STATA version 14, ArcGIS version 10.6, and SaTScan version 9.6 statistical software were used for analysis. The DHS data was hierarchal data, there might have a clustering effect hence women in one cluster might share similar characteristics than women in different clusters. Therefore we have checked the clustering effect using the Intra-class Correlation Coefficient (ICC) and Likelihood Ratio (LR) test. The ICC indicates that there was a significant clustering effect that should be considered using advanced models such as mixed-effect models. We have fitted two models such as the standard logistic regression model and the mixed-effect logistic regression model. Deviance, Akakie Information Criteria (AIC), and Bayesian Information Criteria (BIC) were used for model comparison. The mixed-effect logistic regression model was the best-fitted model for the data since it had the lowest deviance value. Both bi-variable and multivariable mixed-effect logistic regression analyses were done. Variables with < 0.2 p-values in the bi-variable analysis were considered for the multivariable mixed-effect logistic regression model. Adjusted Odds Ratio (AOR) with a 95% Confidence Interval (CI) and p-value < 0.05 in the multivariable model were used to declare significant association with comprehensive knowledge of HIV/AIDS. For the determinant factors, we used STATA version 14 statistical software using xtmelogit, xtmrho and icc packages were used.
For the spatial analysis ArcGIS version, 10.3 and SaTScan version 9.6 software were used.
Spatial autocorrelation analysis
The spatial autocorrelation (Global Moran’s I) analysis is a spatial statistics used to measure spatial autocorrelation by taking the entire data set and produce a single output value which ranges from − 1 to + 1. Moran’s I assess whether the spatial distribution of comprehensive knowledge of HIV/AIDS was dispersed, clustered, or randomly distributed in the study area . Moran’s I values close to − 1 indicates there is dispersion, whereas Moran’s I close to + 1 indicate there is spatial clustering and distributed randomly if Moran’s I value is close to 0.
Hot spot analysis (Getis-OrdGi* statistic)
Getis-OrdGi* statistics were computed to measure how spatial autocorrelation varies over the study location by calculating GI* statistic for each area. Z-score is computed to determine the significant hotspot and significant cold spot areas of poor comprehensive knowledge towards HIV/AIDS. Statistical output with high GI* indicates “hotspot” whereas low GI* indicates “cold spot” .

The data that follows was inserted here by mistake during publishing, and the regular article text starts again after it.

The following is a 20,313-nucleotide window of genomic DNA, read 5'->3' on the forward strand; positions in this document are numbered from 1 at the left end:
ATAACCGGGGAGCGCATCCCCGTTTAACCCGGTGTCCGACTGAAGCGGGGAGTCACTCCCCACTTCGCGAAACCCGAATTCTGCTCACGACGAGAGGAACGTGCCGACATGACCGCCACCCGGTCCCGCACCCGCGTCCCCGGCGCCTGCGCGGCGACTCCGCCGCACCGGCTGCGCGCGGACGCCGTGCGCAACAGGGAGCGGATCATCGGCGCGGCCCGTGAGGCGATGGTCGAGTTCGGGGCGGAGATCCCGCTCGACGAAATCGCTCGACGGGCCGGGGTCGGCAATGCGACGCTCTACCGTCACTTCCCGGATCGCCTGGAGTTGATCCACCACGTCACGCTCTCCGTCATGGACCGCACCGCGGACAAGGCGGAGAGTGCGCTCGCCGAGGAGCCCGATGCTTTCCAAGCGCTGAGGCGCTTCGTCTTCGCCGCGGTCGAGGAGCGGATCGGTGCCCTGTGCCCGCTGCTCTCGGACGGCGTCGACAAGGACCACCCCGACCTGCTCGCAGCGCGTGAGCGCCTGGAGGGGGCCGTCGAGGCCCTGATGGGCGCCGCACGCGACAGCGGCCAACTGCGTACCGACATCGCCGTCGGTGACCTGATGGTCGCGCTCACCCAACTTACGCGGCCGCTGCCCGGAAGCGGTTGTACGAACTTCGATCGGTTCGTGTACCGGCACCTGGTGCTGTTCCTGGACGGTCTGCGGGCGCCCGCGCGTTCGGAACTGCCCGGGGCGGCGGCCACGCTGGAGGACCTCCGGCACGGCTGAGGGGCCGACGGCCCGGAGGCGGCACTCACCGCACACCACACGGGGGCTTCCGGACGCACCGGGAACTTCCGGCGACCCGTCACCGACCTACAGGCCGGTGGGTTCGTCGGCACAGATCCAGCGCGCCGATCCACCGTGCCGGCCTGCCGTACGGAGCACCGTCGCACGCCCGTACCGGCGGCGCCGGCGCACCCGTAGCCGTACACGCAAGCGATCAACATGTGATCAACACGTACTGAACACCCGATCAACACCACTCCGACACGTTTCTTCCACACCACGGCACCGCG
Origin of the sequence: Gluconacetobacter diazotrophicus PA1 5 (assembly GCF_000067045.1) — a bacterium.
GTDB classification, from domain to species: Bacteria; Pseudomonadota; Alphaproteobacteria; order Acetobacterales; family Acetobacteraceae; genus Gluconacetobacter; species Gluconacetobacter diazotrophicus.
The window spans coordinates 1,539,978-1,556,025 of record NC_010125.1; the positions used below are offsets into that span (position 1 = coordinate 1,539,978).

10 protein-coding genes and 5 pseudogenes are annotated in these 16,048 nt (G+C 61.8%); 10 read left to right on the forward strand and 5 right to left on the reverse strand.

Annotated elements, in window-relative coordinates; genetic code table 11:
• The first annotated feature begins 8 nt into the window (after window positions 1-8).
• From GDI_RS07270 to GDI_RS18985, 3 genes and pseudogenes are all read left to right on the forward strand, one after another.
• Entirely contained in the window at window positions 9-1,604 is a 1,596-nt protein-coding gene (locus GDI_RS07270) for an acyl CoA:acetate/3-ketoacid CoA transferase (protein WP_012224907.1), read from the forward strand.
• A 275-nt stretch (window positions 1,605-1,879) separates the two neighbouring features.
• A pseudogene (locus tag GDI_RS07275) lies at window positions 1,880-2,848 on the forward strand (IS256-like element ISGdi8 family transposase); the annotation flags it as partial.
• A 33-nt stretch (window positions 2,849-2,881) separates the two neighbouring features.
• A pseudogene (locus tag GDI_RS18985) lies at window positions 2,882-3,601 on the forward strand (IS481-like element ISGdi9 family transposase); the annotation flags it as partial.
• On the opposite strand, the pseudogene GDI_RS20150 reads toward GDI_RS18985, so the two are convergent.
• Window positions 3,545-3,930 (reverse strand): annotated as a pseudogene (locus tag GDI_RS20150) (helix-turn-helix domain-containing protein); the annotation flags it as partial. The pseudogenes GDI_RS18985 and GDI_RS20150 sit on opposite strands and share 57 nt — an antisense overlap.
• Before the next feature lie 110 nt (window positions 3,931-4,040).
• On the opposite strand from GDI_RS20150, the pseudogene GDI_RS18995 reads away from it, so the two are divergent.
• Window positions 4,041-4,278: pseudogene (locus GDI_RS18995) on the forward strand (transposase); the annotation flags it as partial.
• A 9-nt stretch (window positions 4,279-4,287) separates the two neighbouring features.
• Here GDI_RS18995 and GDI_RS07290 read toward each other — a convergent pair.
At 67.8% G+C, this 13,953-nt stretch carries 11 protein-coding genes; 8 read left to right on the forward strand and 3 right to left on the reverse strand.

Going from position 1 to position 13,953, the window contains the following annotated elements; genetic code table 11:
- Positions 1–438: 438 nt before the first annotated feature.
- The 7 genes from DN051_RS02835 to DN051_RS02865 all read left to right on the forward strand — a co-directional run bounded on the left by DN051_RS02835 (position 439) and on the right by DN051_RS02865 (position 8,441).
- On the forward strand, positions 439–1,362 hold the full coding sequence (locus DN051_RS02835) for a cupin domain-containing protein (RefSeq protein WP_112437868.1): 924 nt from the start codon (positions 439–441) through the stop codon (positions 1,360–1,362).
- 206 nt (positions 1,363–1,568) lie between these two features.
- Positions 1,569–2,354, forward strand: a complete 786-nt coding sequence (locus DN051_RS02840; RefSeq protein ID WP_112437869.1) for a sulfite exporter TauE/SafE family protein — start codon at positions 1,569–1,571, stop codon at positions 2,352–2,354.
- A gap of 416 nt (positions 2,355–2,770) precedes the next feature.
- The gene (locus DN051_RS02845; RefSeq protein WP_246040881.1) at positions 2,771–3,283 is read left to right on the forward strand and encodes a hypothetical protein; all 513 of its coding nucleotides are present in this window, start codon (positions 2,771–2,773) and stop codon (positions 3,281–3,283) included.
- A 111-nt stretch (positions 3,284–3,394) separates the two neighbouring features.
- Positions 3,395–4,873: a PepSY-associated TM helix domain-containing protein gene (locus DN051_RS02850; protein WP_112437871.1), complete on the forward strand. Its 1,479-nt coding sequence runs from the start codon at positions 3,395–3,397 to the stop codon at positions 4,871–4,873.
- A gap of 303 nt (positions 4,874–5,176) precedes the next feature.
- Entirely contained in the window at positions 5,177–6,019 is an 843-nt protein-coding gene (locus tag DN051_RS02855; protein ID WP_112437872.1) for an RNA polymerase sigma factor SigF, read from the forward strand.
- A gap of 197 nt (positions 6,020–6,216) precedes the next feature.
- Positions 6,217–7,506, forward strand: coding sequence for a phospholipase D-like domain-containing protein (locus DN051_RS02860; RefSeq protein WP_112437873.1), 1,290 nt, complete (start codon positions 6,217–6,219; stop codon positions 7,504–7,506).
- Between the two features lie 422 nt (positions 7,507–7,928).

The Kriging spatial interpolation technique was used to predict the percentage of comprehensive knowledge towards HIV/AIDS among reproductive-age women on the un-sampled areas in the country based on observed measurements. There are various deterministic and geostatistical interpolation methods. Ordinary Kriging spatial interpolation method was used for predictions of comprehensive knowledge of HIV/AIDS in unobserved areas of Ethiopia since it incorporates the spatial autocorrelation and it statistically optimizes the weight .
Spatial scan statistical analysis
For the spatial scan statistical analysis, the Bernoulli based model was employed to test for the presence of statistically significant spatial clusters of poor comprehensive knowledge of HIV/AIDS using Kuldorff’s SaTScan version 9.6 software. The SaTScan uses a circular scanning window that moves across the study area. Women having poor comprehensive knowledge of HIV/AIDS were taken as cases and those who have good comprehensive knowledge of HIV/AIDS as controls to fit the Bernoulli model. The numbers of cases in each location had Bernoulli distribution and the model required data for cases, controls, and geographic coordinates. The default maximum spatial cluster size of < 50% of the population was used, as an upper limit, which allowed both small and large clusters to be detected and ignored clusters that contained more than the maximum limit.
For each potential cluster, a likelihood ratio test statistic and the p-value were used to determine if the number of observed comprehensive knowledge of HIV/AIDS within the potential cluster was significantly higher than expected or not. The scanning window with maximum likelihood was the most likely performing cluster, and the p-value was assigned to each cluster using Monte Carlo hypothesis testing by comparing the rank of the maximum likelihood from the real data with the maximum likelihood from the random datasets. The primary and secondary clusters were identified and assigned p-values and ranked based on their likelihood ratio test, based on 999 Monte Carlo replications .